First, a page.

Re: [asa] Theological Perspectives Without a Literal Adam

From: Jim Armstrong <jarmstro@qwest.net>
Date: Wed Aug 22 2007 - 11:31:54 EDT

Reminds me of a partial list of titles from Zondervan's Counterpoints
series mentioned in an earlier post.

Five Views on Sanctification,
Four Views on Hell,
Five Views on Law and Gospel,
Four Views on Eternal Security,
Understanding Four Views on Baptism,
Understanding Four Views on the Lord's Supper,
Four Views on Salvation in a Pluralistic World,
Two Views on Women in Ministry,
Three Views on the Millennium and Beyond,
Four Views on the Book of Revelation,
Three Views on the Rapture,
Three Views on Creation and Evolution

JimA [ Friend of ASA]

D. F. Siemens, Jr. wrote:

> May I suggest that there is a core of commitments, notably that
> salvation is by faith rather than works, that is fundamental. But
> there are denominational differences, such as the Lutheran,
> Calvinistic and Zwinglian views of the Lord's Supper. The views on
> baptism are different with Lutherans and Reformed, though they both
> practice infant baptism, which is not recognized among any of the
> denominations that have some Anabaptist influence. But even there
> there are the many who dip once and the Church of the
> Brethren/Brethren Church group who dip thrice. Sprinkled, poured or
> immersed, I'm sure that those who trust in Christ will be with Christ
> eternally, and all who have not faith will reach perdition, no matter
> how thoroughly wetted. Beyond the core, I don't know how to settle
> matters. And even in the orthodox core, there are some problems. I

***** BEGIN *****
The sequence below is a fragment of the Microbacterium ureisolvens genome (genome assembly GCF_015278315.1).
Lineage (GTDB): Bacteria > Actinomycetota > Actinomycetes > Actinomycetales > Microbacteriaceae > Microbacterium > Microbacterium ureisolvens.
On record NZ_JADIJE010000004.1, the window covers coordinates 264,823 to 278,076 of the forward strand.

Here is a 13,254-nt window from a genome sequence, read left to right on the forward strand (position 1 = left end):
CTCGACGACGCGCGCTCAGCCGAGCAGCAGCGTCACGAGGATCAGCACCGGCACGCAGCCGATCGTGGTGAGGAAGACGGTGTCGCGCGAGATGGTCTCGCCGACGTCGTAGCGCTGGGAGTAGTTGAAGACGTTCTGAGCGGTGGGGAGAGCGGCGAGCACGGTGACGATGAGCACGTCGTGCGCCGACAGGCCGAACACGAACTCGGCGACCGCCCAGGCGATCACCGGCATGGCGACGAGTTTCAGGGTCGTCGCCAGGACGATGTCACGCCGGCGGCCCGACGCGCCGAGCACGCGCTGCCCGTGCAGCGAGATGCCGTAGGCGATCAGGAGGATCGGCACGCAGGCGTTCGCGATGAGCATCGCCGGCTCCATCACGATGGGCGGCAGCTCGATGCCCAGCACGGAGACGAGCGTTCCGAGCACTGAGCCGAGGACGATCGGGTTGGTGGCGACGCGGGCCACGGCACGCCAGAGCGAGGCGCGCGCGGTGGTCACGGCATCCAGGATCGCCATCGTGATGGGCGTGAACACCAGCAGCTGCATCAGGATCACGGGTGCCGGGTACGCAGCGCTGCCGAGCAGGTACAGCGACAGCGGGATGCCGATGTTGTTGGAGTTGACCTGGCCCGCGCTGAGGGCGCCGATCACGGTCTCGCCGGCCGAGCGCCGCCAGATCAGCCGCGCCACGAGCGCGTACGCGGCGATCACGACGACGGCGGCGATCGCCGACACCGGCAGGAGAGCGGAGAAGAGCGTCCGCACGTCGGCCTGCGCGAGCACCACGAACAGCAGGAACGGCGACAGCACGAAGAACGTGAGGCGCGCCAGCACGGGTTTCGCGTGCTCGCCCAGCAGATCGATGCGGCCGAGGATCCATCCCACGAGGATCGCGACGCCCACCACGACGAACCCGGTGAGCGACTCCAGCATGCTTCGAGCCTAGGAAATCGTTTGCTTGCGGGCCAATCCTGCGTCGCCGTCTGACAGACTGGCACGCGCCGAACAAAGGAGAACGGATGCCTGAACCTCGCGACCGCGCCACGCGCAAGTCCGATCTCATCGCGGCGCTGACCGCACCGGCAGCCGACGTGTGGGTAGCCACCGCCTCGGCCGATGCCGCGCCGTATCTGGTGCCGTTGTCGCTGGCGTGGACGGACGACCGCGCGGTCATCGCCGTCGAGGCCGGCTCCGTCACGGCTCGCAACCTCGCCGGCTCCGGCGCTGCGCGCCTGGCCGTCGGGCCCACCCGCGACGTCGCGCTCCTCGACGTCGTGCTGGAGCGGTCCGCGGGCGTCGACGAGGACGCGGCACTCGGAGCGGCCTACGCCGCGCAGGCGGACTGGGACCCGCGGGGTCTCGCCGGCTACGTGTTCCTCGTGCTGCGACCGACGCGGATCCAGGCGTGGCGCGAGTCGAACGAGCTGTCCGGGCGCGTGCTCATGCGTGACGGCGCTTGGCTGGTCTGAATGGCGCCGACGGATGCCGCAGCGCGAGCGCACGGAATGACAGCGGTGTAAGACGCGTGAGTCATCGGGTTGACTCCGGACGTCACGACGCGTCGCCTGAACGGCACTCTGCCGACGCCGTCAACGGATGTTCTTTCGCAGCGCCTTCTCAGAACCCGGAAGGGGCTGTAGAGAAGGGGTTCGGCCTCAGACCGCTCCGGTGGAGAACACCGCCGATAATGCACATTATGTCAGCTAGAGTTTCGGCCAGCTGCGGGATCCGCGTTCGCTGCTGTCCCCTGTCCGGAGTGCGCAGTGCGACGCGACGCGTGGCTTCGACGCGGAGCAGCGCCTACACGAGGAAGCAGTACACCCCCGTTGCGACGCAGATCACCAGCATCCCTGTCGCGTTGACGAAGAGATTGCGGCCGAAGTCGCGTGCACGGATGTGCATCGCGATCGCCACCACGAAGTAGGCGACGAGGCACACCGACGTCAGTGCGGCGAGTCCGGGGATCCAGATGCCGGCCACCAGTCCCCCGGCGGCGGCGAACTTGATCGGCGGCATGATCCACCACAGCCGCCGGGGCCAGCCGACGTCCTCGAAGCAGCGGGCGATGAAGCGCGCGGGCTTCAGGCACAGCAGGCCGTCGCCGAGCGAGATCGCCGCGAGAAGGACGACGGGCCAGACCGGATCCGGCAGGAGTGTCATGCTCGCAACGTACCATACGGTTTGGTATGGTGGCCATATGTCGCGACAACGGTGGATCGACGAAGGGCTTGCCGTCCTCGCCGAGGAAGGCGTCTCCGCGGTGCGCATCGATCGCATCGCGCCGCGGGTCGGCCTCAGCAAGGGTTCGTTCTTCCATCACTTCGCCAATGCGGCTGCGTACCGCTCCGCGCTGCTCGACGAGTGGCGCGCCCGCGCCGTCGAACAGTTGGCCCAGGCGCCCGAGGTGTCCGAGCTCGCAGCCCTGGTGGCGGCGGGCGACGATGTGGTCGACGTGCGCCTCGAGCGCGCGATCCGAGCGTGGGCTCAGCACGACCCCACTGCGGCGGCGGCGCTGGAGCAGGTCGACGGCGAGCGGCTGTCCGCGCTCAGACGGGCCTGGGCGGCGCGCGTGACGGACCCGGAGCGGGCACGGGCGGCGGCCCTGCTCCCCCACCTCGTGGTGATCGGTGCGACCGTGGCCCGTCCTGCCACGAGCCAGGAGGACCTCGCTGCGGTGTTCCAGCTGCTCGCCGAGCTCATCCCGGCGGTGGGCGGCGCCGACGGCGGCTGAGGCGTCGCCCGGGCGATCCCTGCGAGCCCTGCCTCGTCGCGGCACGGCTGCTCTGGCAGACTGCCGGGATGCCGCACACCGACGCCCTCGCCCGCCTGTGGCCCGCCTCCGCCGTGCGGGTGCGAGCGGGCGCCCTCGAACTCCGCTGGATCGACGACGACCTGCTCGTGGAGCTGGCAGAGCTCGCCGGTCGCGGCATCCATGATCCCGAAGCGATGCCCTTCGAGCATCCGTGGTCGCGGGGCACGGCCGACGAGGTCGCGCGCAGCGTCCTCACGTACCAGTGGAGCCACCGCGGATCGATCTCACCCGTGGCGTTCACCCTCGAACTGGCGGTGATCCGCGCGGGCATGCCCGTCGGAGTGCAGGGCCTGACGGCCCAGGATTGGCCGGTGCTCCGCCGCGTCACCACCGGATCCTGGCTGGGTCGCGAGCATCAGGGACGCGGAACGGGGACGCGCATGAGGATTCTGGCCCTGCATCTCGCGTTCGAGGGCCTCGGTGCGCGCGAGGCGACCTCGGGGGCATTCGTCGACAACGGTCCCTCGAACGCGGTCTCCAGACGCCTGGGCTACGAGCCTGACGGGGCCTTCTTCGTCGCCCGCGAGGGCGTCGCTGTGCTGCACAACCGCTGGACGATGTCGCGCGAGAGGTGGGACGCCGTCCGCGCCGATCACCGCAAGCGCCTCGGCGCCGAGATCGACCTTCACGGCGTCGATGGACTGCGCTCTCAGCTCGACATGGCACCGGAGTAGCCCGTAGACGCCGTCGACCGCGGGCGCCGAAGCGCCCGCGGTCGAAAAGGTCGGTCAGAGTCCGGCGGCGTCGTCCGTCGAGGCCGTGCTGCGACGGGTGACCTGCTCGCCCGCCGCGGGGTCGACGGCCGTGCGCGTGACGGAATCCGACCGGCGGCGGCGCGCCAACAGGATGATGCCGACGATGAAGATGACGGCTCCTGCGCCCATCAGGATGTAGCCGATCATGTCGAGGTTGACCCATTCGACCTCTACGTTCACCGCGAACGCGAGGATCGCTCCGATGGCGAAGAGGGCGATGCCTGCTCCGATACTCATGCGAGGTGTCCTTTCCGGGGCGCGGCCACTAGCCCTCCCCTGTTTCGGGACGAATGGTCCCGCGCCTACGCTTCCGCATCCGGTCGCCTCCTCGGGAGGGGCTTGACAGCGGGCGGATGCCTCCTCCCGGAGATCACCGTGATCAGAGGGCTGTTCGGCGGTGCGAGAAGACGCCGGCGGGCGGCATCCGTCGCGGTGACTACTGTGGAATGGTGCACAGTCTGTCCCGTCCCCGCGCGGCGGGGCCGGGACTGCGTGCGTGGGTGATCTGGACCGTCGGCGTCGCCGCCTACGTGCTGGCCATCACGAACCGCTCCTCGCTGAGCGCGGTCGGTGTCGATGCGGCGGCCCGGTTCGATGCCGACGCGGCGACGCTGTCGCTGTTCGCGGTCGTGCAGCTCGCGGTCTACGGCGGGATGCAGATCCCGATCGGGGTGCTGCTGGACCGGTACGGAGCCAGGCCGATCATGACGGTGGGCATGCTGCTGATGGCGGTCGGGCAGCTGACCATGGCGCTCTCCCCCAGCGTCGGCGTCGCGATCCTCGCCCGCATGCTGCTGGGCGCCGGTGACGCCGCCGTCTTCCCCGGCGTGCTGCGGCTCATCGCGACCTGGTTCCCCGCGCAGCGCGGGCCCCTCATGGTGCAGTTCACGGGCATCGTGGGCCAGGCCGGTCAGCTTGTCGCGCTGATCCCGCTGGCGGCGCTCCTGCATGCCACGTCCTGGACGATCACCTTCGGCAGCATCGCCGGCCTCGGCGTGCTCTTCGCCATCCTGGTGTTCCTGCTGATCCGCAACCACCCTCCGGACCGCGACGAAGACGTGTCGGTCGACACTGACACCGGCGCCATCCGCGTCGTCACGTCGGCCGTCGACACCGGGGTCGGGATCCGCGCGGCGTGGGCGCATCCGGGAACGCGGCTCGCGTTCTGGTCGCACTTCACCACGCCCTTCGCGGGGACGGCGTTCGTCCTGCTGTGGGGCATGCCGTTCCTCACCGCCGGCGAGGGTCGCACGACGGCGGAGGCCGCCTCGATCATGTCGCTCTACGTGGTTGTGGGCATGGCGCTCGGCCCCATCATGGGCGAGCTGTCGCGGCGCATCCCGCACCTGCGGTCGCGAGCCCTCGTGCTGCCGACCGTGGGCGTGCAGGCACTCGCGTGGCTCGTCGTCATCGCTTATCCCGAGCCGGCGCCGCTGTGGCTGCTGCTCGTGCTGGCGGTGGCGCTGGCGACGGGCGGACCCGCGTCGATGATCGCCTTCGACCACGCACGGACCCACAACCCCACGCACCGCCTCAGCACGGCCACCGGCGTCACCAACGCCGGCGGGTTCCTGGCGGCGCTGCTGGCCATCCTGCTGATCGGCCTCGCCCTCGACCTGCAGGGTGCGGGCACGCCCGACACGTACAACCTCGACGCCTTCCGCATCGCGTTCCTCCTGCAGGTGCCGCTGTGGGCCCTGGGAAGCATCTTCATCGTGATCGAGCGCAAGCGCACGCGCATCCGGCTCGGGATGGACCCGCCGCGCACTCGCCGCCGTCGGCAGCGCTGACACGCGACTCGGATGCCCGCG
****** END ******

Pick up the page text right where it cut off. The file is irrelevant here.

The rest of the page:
> think Newton held to salvation by faith without being a Trinitarian.
> And I have heard of some non-Trinitarian Pentecostals.
> Dave (ASA)
>
> On Tue, 21 Aug 2007 22:31:54 -0400 "David Opderbeck"
> <dopderbeck@gmail.com <mailto:dopderbeck@gmail.com>> writes:
>
> These are all great questions as well -- but shouldn't we try to
> answer them as well as asking them? If the "Christian tradition"
> is nothing but a gaggle of different local traditions without any
> center of gravity, isn't that a problem? I guess I'd try to focus
> on the basic outline of the Nicene Creed as a rough guideline. Or
> maybe, using propositional doctrinal statements as the center of
> gravity isn't quite right -- maybe it's more of a MacIntyre-ian
> tradition; but still, the virtues and practices inherent to the
> tradition have to stem from God's revelation in Christ and in
> scripture, so that at least some sort of Christological claims
> must form a boundary between this tradition and some other one.
>

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Received on Wed Aug 22 11:31:59 2007

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